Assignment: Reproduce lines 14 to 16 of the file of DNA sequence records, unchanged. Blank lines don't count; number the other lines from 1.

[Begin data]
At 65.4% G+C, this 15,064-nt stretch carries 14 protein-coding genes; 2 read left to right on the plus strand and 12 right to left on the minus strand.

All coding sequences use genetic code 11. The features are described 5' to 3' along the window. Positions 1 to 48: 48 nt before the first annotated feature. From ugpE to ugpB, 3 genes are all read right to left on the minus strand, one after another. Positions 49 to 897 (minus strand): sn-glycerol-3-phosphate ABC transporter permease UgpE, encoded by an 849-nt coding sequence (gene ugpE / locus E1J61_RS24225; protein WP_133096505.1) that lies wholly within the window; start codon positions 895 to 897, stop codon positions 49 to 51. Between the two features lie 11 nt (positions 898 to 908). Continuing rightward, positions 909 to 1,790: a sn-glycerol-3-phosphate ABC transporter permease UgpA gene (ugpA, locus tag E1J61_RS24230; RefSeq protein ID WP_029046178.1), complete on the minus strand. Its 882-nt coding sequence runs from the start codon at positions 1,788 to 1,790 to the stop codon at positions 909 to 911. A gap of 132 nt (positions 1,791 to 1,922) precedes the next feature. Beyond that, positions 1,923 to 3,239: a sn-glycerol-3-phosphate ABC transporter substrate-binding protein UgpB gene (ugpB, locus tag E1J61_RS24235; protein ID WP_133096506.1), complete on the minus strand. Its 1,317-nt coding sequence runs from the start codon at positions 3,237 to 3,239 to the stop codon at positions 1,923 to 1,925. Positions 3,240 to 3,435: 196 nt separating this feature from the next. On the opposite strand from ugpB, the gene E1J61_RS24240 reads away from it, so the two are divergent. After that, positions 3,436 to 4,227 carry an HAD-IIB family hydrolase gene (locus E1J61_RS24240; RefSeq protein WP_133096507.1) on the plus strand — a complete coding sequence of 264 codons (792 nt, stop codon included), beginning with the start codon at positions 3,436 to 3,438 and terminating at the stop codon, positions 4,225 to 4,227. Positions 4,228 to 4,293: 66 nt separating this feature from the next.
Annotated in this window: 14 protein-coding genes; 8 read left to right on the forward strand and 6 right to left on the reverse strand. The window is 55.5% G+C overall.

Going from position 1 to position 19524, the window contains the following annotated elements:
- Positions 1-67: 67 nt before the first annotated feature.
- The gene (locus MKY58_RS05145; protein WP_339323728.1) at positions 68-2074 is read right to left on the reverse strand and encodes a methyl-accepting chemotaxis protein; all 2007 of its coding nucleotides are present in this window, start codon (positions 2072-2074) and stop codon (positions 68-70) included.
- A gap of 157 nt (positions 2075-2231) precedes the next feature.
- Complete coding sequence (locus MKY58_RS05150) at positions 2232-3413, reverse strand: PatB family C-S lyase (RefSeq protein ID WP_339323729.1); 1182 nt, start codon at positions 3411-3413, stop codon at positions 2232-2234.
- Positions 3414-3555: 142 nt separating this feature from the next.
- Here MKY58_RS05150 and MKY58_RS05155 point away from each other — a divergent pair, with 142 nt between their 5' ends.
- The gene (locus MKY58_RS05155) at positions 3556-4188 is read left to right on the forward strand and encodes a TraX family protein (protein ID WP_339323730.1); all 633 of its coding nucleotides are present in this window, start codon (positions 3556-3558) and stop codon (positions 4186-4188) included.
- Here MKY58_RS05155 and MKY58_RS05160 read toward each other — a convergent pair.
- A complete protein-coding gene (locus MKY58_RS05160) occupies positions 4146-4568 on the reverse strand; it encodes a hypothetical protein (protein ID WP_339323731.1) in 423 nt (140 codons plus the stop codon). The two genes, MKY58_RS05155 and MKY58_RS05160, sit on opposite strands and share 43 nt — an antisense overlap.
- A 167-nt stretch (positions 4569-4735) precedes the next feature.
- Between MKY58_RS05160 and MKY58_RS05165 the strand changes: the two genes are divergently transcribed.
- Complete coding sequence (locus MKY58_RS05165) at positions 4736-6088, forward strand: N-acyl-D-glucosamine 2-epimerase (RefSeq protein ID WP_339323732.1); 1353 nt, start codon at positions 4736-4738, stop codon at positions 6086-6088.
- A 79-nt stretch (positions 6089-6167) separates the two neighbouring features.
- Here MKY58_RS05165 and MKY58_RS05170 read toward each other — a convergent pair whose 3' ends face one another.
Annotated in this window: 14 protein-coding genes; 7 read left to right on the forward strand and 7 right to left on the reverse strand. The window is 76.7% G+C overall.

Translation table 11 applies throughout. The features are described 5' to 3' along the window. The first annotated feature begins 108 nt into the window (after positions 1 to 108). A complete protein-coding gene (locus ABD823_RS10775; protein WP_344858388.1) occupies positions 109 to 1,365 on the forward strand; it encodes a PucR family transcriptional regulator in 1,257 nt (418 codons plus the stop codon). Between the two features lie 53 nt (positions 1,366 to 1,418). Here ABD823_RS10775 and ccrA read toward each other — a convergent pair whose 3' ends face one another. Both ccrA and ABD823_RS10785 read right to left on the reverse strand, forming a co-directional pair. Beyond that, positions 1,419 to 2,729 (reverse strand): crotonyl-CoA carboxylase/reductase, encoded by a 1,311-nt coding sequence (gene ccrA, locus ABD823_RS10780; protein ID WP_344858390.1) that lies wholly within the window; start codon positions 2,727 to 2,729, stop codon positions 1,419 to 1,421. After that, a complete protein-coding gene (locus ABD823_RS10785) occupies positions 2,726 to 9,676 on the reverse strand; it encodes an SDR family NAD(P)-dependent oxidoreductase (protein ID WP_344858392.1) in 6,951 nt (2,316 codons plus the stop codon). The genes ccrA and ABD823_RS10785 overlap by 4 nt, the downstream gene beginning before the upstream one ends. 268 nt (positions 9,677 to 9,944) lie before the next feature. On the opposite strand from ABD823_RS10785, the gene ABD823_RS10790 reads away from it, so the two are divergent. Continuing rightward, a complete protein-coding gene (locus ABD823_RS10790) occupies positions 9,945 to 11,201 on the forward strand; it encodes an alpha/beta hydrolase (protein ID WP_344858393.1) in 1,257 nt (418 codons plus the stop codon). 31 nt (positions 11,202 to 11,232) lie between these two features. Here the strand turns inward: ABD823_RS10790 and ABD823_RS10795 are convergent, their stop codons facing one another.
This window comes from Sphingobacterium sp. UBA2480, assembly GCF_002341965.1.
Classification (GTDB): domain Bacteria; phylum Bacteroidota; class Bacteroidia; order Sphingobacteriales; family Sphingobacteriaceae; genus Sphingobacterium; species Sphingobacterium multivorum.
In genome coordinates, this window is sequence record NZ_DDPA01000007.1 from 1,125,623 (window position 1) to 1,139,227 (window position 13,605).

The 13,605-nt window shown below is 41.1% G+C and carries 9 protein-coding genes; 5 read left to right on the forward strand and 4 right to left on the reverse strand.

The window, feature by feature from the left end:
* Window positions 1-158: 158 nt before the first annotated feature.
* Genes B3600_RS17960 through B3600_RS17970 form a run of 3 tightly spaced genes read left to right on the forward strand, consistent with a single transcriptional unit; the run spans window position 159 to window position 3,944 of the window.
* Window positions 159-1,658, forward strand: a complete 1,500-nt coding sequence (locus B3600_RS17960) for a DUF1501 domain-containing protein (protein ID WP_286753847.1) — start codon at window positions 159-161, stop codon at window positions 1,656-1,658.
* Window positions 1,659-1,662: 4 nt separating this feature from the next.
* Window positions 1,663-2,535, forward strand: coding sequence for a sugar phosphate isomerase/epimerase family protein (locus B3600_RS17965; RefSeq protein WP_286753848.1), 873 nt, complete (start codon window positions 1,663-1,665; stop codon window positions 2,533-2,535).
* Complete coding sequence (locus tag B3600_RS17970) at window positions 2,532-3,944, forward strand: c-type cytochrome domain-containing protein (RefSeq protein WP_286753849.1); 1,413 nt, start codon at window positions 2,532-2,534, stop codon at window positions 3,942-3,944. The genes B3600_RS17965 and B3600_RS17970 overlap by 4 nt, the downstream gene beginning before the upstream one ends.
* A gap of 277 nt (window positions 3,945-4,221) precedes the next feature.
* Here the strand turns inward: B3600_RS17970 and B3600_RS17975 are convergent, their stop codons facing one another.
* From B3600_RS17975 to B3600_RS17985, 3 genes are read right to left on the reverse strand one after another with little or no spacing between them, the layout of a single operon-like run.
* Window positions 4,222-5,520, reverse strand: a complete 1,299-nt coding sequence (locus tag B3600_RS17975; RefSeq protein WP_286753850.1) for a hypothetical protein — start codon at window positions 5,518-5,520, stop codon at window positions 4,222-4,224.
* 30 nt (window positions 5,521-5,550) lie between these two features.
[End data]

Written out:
- A 167-nt stretch (positions 4569-4735) precedes the next feature.
- Between MKY58_RS05160 and MKY58_RS05165 the strand changes: the two genes are divergently transcribed.
- Complete coding sequence (locus MKY58_RS05165) at positions 4736-6088, forward strand: N-acyl-D-glucosamine 2-epimerase (RefSeq protein ID WP_339323732.1); 1353 nt, start codon at positions 4736-4738, stop codon at positions 6086-6088.